The NAS has listened to its Members and have worked closely with our Approved Training Provider Perses to create an industry specific bespoke Manual Handling in Shopfitting/Fit-Out and Interior Contracting course.
This half day CPD Accredited course is valid for three years. It can be delivered online via Virtual Classroom or in person at
Training Centre Locations
- Bradford (BD10 0JE)
- Hyde Nr. Manchester (SK14 4QP)
- Bonnybridge, Scotland (FK4 2AG)
Delivery at your location (Nationwide)
- Must have 10 delegates
- Prices upon application
- Contact email@example.com
The first course, will be delivered online via Zoom on Thursday 25 Nov 2021 08:45-12:45. To book – please contact firstname.lastname@example.org.
NAS require 10 individual (in or outside of NAS Membership) delegates to run this course. 10 is the Maximum, there is no minimum.
- Online via Virtual Classroom (ZOOM) NAS Member Rate £425+VAT (£42.50+vat pp), Non Member rate £625+ VAT *based on 10 persons* (£62.50+vat pp)
- Classroom Delivery NAS Member Rate £600+VAT (£60.00+vat pp), Non Member rate £750+ VAT *based on 10 persons* (£75.00+vat pp)
Manual Handling is not deemed a ‘Construction Only’ course, no CITB Grant available.
Contact us to book your place
Shopfitting and Interior Fit-Out, by it’s very nature, involves a host of manual handling activities many of which, if not properly managed, can contribute to delays, additional costs and most importantly of course, injuries.
The NAS believes that most, if not all, of these concerns and hazards are generated the moment a project is conceived. The Health and Safety Executive (HSE) is focussing on Musculoskeletal Disorders (MSDs).
480,000 Workers suffering from work-related musculoskeletal disorders (new or long-standing) in 2019/20 Labour Force Survey (LFS)
8.9 million Working days lost due to work-related musculoskeletal disorders in 2019/20 Labour Force Survey (LFS)
Manual Handling injuries can include work-related musculoskeletal disorders (MSDs) such as pain and injuries to arms, legs and joints, and repetitive strain injuries of various sorts. The term manual handling covers a wide variety of activities including lifting, lowering, pushing, pulling and carrying. If any of these tasks are not carried out appropriately there is a risk of injury.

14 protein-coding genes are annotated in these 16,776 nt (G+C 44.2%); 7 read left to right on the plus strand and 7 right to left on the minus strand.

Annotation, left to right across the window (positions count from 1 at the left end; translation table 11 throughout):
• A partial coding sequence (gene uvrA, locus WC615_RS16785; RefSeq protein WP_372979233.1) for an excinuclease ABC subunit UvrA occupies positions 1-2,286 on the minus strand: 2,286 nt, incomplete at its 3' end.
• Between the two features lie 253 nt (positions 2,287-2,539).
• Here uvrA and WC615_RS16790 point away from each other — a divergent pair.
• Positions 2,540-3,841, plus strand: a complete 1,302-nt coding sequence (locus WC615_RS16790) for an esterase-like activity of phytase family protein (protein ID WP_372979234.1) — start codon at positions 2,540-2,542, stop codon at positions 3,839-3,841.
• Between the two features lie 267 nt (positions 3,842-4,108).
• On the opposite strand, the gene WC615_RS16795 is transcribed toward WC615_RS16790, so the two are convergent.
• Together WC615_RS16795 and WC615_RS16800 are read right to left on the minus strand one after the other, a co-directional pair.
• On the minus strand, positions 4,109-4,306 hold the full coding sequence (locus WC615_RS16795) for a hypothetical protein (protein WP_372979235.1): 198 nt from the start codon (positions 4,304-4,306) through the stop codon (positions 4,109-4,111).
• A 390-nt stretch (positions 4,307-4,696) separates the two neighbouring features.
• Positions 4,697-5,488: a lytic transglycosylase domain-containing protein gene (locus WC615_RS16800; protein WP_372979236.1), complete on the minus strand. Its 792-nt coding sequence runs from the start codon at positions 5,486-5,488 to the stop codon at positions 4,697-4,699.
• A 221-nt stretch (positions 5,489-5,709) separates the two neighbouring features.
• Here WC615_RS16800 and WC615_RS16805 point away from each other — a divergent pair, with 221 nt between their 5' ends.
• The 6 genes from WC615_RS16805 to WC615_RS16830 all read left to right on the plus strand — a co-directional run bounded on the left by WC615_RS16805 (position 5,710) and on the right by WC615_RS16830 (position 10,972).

With this bespoke (industry specific) course, the NAS seeks to reduce these issues by promoting improved planning, control and management. This course should be seen as complementing your safe systems of work and not an alternative to them.
Every shopfitting/Fit-Out project will have an element of manual handling. This will range from moving sheet materials to bringing in bulky, often top or side heavy, finished furniture, such as cash desks or display units. Specialist trades, such as glaziers, tilers and structural steel installers, will also have their own manual handling tasks. You will also need to consider moving items via hoists or goods lifts. Not only are the loads often heavy, they can be difficult, unbalanced or fragile and access routes are often a challenge.
We all have a part to play in ensuring the health and safety of our teams and the working environment. For example, where it is not possible to avoid a manual handling operation, employers have to assess any risks of injury to their employees. To enable assessment to be concentrated where it is most needed, it is important to complete a Manual Handling Risk Assessment.
The acronym LITE is often used, reminding you to consider.
Health and Safety Legislation places a range of duties and responsibilities on those in our industry.
- The Construction (Design and Management) Regulations (CDM) 2015
- Health and Safety at Work etc Act 1974
- Manual Handling Operations Regulations 1992 (as amended) (MHOR)
- HSE Construction physical ill health risks: Manual handling
- HSE Manual Handling at Work – Training
- HSE Manual Handling at Work – Musculoskeletal disorders
- Legal Duties – Management of Health and Safety at Work Regulations 1999
- Construction manual handling: Plasterboard installation
Disruption to the economy towards the end of 2019/20 due to the emergence of COVID-19 as a national health issue, had the potential to have impacted on workplace injury and work-related ill health data for 2019/20, Non-fatal injuries at work in Great Britain reports state:
693,000 Workers sustained a non-fatal injury according to self-reports from the Labour Force Survey in 2019/20 (LFS).
65,427 Employee non-fatal injuries reported by employers in 2019/20 RIDDOR – Reporting of Injuries, Diseases and Dangerous Occurrences Regulations 2013
As you can see below, 19% were related to Handling lifting or carrying.